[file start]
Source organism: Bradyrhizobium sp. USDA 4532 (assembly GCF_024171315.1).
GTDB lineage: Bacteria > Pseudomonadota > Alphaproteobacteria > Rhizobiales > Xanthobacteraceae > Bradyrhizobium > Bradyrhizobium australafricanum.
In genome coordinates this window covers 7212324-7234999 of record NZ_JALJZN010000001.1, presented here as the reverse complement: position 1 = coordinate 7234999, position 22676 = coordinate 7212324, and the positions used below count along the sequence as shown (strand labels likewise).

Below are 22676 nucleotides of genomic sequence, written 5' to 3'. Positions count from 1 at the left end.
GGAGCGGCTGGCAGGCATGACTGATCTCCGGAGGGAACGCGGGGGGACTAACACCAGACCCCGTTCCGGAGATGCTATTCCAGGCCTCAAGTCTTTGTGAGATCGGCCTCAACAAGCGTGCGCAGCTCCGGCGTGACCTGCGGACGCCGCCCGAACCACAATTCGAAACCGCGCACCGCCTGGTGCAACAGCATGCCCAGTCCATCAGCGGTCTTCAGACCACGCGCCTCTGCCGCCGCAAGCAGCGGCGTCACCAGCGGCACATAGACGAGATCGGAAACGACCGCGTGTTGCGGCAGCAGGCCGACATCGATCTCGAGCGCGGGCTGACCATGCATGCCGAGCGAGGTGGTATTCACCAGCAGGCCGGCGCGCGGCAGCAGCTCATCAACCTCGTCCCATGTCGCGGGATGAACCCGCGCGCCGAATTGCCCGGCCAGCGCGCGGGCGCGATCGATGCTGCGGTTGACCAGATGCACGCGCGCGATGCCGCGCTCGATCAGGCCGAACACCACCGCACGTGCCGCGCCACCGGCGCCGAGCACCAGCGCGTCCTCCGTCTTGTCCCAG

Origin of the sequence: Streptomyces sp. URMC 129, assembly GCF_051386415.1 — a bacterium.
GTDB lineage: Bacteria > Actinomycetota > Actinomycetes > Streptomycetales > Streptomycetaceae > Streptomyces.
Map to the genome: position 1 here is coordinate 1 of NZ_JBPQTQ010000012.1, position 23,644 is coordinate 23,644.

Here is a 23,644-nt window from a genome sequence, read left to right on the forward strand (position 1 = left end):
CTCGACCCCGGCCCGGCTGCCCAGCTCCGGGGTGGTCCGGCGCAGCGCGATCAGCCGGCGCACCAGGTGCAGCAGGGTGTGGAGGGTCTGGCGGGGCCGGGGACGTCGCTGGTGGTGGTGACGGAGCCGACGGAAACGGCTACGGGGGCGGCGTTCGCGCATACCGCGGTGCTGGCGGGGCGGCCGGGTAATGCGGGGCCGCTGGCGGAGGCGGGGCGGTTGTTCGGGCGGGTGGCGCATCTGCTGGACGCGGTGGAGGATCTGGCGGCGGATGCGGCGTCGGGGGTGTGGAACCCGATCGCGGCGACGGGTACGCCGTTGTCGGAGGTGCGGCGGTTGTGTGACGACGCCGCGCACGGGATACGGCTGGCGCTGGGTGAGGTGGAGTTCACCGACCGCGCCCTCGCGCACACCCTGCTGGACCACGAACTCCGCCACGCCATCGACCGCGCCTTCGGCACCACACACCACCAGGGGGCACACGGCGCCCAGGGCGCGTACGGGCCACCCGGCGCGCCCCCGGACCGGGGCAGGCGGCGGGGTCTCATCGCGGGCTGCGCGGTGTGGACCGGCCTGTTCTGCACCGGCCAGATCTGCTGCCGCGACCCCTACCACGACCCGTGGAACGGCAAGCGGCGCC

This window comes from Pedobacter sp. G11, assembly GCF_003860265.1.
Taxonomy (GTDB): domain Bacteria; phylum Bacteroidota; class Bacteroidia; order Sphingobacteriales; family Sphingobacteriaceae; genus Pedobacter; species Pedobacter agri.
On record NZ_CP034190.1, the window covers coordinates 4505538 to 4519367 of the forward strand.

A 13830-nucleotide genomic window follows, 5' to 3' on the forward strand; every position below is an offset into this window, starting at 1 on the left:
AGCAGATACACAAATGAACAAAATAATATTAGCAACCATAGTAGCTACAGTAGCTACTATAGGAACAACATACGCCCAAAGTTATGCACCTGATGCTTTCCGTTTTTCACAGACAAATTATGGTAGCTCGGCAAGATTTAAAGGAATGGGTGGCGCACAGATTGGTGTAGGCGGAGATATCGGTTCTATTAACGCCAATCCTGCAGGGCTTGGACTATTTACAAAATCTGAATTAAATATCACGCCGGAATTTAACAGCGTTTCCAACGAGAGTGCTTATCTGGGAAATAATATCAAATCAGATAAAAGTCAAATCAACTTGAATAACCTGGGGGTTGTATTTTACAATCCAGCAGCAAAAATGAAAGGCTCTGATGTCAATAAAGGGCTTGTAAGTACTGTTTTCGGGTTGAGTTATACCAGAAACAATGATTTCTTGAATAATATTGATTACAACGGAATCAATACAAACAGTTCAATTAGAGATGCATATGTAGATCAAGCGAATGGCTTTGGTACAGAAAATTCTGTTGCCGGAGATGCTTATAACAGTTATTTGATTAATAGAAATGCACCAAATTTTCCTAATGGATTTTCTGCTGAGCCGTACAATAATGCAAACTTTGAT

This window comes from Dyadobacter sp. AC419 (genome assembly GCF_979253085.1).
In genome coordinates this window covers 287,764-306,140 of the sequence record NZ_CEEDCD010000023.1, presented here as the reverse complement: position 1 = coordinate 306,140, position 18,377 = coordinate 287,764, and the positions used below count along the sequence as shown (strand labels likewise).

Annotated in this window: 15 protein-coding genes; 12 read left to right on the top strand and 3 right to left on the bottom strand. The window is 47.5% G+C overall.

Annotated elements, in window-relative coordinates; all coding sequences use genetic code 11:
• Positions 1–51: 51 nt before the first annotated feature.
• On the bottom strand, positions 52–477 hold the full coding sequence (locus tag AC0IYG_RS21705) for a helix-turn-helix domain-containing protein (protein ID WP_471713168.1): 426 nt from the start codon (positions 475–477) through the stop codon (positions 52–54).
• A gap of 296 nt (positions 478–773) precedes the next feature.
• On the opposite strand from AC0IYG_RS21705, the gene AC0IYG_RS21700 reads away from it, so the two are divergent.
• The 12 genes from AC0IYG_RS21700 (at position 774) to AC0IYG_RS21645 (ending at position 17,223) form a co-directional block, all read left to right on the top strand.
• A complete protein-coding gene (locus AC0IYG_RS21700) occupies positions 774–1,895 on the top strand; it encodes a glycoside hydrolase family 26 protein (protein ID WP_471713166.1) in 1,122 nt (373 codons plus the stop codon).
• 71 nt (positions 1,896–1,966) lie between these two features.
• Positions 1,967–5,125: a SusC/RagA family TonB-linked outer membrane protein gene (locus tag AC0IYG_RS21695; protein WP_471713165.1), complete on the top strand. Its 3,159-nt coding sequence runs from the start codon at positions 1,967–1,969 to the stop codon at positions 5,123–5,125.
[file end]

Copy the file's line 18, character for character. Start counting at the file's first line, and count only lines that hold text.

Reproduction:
Annotated in this window: 15 protein-coding genes; 12 read left to right on the top strand and 3 right to left on the bottom strand. The window is 47.5% G+C overall.